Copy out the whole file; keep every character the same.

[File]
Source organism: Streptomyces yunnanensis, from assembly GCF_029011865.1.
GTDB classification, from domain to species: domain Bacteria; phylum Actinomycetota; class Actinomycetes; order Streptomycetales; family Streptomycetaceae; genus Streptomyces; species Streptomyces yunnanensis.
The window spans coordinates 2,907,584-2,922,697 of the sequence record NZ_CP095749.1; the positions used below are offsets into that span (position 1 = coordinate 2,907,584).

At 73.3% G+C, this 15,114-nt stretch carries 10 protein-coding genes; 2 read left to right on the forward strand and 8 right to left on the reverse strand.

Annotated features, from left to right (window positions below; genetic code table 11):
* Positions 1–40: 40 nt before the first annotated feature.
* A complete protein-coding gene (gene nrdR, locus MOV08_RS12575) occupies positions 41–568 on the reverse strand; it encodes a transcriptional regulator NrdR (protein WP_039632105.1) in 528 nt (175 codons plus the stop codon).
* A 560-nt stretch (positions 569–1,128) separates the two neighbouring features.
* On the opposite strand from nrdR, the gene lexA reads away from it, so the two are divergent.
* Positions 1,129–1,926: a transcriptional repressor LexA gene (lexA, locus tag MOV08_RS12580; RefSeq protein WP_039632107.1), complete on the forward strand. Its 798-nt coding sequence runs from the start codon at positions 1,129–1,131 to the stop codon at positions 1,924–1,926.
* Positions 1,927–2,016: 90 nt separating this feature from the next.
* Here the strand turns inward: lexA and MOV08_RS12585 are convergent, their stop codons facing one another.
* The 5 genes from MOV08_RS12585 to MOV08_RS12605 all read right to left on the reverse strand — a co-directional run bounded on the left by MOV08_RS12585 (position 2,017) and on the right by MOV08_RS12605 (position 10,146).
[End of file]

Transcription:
Source organism: Streptomyces yunnanensis, from assembly GCF_029011865.1.
GTDB classification, from domain to species: domain Bacteria; phylum Actinomycetota; class Actinomycetes; order Streptomycetales; family Streptomycetaceae; genus Streptomyces; species Streptomyces yunnanensis.
The window spans coordinates 2,907,584-2,922,697 of the sequence record NZ_CP095749.1; the positions used below are offsets into that span (position 1 = coordinate 2,907,584).

At 73.3% G+C, this 15,114-nt stretch carries 10 protein-coding genes; 2 read left to right on the forward strand and 8 right to left on the reverse strand.

Annotated features, from left to right (window positions below; genetic code table 11):
* Positions 1–40: 40 nt before the first annotated feature.
* A complete protein-coding gene (gene nrdR, locus MOV08_RS12575) occupies positions 41–568 on the reverse strand; it encodes a transcriptional regulator NrdR (protein WP_039632105.1) in 528 nt (175 codons plus the stop codon).
* A 560-nt stretch (positions 569–1,128) separates the two neighbouring features.
* On the opposite strand from nrdR, the gene lexA reads away from it, so the two are divergent.
* Positions 1,129–1,926: a transcriptional repressor LexA gene (lexA, locus tag MOV08_RS12580; RefSeq protein WP_039632107.1), complete on the forward strand. Its 798-nt coding sequence runs from the start codon at positions 1,129–1,131 to the stop codon at positions 1,924–1,926.
* Positions 1,927–2,016: 90 nt separating this feature from the next.
* Here the strand turns inward: lexA and MOV08_RS12585 are convergent, their stop codons facing one another.
* The 5 genes from MOV08_RS12585 to MOV08_RS12605 all read right to left on the reverse strand — a co-directional run bounded on the left by MOV08_RS12585 (position 2,017) and on the right by MOV08_RS12605 (position 10,146).